Purchasing Managers’ Index – An Economic Barometer

Purchasing Managers’ Index, (PMI™) series are monthly economic surveys of carefully selected companies. This index provide an advance signal of what is really happening in the private sector economy by tracking variables such as output, new orders, employment and prices across key sectors.

The PMI methodology was developed to resolve issues caused by the following deficiencies and weaknesses in many official economic indicators:

  1. Inconsistent methodologies between nations and regions. Making like for like comparisons between nations or regions difficult.
  2. Infrequent releases and delays in publication.
  3. Difficulties in providing coverage for the whole economy.
  4. Frequent and ongoing revisions.

Coverage: Survey indices

For manufacturing sector, below is the headlines for the PMI being calculated from a weighted average of:

  1. Output
  2. New Orders
  3. Employment
  4. Suppliers’ Delivery Times
  5. Stocks of Purchases
  6. Input Prices
  7. Output Prices
  8. Backlogs of Work
  9. Future Activity
  10. Quantity of Purchases
  11. Stocks of Finished Goods
  12. New Export Orders

Who should be using PMI?

The PMI™ is widely seen as an accurate and timely indicator of business conditions that helps Analysts and Economists to correctly anticipate changing economic trends in official data series. Such as gross domestic products, GDP, industrial production, employment and inflation.

Because of PMI data are sometimes released months ahead of comparable official data then the PMI surveys are ranked among the world’s most market moving economic data releases.

How to use PMI?

The leading indicator for PMI reference is ’50’ index. Let says the index is exceeding 50 index, the said economy (for particular sector or country) is expanding. However, when the index falls below 50 index then the said economy is experiencing contraction.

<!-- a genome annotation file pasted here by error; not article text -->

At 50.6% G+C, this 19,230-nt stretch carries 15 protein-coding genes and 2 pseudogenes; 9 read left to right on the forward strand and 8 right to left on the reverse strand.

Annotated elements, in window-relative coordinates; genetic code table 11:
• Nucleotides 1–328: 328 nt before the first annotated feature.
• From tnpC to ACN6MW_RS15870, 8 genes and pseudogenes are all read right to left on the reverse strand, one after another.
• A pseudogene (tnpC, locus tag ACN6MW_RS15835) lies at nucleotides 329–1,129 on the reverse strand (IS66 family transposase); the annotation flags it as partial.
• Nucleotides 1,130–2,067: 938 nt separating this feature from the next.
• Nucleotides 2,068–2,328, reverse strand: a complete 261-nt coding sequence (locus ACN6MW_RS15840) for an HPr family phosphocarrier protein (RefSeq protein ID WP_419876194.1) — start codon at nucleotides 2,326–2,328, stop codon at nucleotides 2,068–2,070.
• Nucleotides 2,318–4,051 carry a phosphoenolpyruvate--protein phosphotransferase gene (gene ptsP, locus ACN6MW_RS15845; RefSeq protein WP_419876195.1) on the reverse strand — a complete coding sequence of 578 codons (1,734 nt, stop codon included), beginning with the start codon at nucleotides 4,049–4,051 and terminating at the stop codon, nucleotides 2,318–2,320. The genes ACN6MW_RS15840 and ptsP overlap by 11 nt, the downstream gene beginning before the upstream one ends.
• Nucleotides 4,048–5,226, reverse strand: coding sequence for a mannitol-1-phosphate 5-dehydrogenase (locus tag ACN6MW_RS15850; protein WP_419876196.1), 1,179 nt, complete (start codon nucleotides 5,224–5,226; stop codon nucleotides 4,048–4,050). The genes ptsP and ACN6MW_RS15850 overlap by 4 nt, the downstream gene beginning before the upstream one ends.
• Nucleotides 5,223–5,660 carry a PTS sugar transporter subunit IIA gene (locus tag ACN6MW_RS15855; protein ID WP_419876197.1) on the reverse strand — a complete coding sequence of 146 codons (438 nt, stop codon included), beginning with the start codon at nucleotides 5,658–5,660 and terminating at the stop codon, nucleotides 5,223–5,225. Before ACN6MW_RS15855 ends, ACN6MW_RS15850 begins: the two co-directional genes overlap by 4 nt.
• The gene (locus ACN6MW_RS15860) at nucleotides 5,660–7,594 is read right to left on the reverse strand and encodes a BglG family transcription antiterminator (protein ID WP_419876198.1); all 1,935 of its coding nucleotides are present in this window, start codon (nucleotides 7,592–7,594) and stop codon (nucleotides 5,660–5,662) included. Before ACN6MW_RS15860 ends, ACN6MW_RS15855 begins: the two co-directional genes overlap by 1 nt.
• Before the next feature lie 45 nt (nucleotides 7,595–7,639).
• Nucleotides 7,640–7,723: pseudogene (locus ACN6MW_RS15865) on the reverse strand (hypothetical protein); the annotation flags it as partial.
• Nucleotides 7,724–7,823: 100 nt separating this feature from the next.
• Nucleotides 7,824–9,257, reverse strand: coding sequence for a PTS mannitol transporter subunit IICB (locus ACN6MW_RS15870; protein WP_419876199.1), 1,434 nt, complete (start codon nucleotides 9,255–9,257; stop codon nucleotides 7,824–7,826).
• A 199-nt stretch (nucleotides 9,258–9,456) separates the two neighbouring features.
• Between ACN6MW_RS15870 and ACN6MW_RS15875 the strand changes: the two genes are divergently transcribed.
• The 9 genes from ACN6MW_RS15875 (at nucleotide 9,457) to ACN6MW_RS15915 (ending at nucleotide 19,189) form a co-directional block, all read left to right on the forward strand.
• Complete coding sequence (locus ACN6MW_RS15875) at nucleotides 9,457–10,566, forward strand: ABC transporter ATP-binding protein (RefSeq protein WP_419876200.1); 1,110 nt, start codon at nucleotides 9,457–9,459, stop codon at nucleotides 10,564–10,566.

Take a look on Caixin China PMI as shown below. Starting 2020, the index was undergoing contracting as China has implemented lockdown. This in turn has made lots of factories closing their operation. Indirectly causes PMI to go down below 50 index.

As the lockdown was relaxed somewhere in February, you can see that index is climbing very sharply to 50 ish index. This represent the factories are opening their businesses again and starting to achieve previous operating condition.

Caixin China Purchasing Managers' Index
Caixin China Purchasing Managers’ Index

Is it reliable?

Well, Certainly. Take the case of Caixin China PMI. The Caixin China General Manufacturing PMITM is compiled by IHS Markit from responses to questionnaires sent to purchasing managers in a panel of around 500 private and state-owned manufacturers.

The panel is stratified by detailed sector and company workforce size, based on contributions to GDP. For the purposes of this report, China is defined as mainland China, excluding Hong Kong SAR, Macao SAR and Taiwan.

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